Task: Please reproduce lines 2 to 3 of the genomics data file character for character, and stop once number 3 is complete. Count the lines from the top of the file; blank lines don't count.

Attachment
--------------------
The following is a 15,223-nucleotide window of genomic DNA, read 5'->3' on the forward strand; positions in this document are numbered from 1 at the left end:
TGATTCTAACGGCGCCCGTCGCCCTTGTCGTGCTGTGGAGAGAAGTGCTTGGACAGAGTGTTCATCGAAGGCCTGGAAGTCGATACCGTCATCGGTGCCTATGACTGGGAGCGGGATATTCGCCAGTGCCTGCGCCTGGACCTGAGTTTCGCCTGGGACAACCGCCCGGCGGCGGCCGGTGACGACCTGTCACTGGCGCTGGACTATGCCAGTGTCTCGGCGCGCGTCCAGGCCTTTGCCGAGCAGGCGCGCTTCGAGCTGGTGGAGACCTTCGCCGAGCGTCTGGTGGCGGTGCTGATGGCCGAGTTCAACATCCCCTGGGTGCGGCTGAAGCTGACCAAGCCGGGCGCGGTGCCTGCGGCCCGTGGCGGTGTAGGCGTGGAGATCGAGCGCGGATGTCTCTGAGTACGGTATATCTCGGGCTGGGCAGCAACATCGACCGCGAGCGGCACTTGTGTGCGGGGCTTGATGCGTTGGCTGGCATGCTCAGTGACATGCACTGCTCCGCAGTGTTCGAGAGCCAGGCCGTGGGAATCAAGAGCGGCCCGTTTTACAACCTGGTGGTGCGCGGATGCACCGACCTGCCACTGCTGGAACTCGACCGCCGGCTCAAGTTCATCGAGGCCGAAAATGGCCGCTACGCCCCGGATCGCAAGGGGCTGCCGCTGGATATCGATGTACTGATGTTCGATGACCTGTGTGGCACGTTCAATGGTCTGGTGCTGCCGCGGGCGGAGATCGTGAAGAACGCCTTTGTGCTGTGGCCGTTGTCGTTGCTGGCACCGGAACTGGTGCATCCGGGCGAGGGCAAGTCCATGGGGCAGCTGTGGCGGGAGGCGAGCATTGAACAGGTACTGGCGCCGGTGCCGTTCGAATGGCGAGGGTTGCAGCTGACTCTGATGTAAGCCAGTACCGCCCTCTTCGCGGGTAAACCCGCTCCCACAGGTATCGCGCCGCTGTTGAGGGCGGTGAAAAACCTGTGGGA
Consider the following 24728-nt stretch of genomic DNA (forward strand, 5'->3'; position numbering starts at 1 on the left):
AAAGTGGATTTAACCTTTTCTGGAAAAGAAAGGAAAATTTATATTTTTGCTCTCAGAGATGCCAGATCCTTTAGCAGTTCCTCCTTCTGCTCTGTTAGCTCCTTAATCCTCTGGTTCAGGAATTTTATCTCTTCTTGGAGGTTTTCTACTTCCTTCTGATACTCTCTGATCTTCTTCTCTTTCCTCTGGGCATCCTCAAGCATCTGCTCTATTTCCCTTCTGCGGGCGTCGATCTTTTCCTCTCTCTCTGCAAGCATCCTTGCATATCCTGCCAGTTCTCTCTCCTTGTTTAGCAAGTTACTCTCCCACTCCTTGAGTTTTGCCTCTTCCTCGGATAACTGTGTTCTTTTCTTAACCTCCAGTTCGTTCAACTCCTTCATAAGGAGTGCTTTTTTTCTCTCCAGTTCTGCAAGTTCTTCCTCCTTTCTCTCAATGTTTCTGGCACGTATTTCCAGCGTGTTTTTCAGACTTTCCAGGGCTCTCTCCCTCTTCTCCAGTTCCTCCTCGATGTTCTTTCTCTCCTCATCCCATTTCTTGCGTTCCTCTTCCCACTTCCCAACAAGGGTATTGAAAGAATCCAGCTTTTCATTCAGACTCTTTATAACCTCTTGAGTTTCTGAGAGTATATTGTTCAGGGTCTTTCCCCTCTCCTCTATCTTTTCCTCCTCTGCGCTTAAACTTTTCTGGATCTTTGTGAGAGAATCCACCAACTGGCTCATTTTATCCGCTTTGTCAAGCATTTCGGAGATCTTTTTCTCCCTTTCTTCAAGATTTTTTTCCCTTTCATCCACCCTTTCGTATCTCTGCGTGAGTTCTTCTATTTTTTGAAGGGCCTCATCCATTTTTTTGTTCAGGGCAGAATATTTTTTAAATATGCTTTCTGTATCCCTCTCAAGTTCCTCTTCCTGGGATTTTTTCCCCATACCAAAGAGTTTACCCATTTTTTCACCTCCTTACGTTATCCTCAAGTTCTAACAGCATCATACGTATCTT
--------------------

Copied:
TGATTCTAACGGCGCCCGTCGCCCTTGTCGTGCTGTGGAGAGAAGTGCTTGGACAGAGTGTTCATCGAAGGCCTGGAAGTCGATACCGTCATCGGTGCCTATGACTGGGAGCGGGATATTCGCCAGTGCCTGCGCCTGGACCTGAGTTTCGCCTGGGACAACCGCCCGGCGGCGGCCGGTGACGACCTGTCACTGGCGCTGGACTATGCCAGTGTCTCGGCGCGCGTCCAGGCCTTTGCCGAGCAGGCGCGCTTCGAGCTGGTGGAGACCTTCGCCGAGCGTCTGGTGGCGGTGCTGATGGCCGAGTTCAACATCCCCTGGGTGCGGCTGAAGCTGACCAAGCCGGGCGCGGTGCCTGCGGCCCGTGGCGGTGTAGGCGTGGAGATCGAGCGCGGATGTCTCTGAGTACGGTATATCTCGGGCTGGGCAGCAACATCGACCGCGAGCGGCACTTGTGTGCGGGGCTTGATGCGTTGGCTGGCATGCTCAGTGACATGCACTGCTCCGCAGTGTTCGAGAGCCAGGCCGTGGGAATCAAGAGCGGCCCGTTTTACAACCTGGTGGTGCGCGGATGCACCGACCTGCCACTGCTGGAACTCGACCGCCGGCTCAAGTTCATCGAGGCCGAAAATGGCCGCTACGCCCCGGATCGCAAGGGGCTGCCGCTGGATATCGATGTACTGATGTTCGATGACCTGTGTGGCACGTTCAATGGTCTGGTGCTGCCGCGGGCGGAGATCGTGAAGAACGCCTTTGTGCTGTGGCCGTTGTCGTTGCTGGCACCGGAACTGGTGCATCCGGGCGAGGGCAAGTCCATGGGGCAGCTGTGGCGGGAGGCGAGCATTGAACAGGTACTGGCGCCGGTGCCGTTCGAATGGCGAGGGTTGCAGCTGACTCTGATGTAAGCCAGTACCGCCCTCTTCGCGGGTAAACCCGCTCCCACAGGTATCGCGCCGCTGTTGAGGGCGGTGAAAAACCTGTGGGA
Consider the following 24728-nt stretch of genomic DNA (forward strand, 5'->3'; position numbering starts at 1 on the left):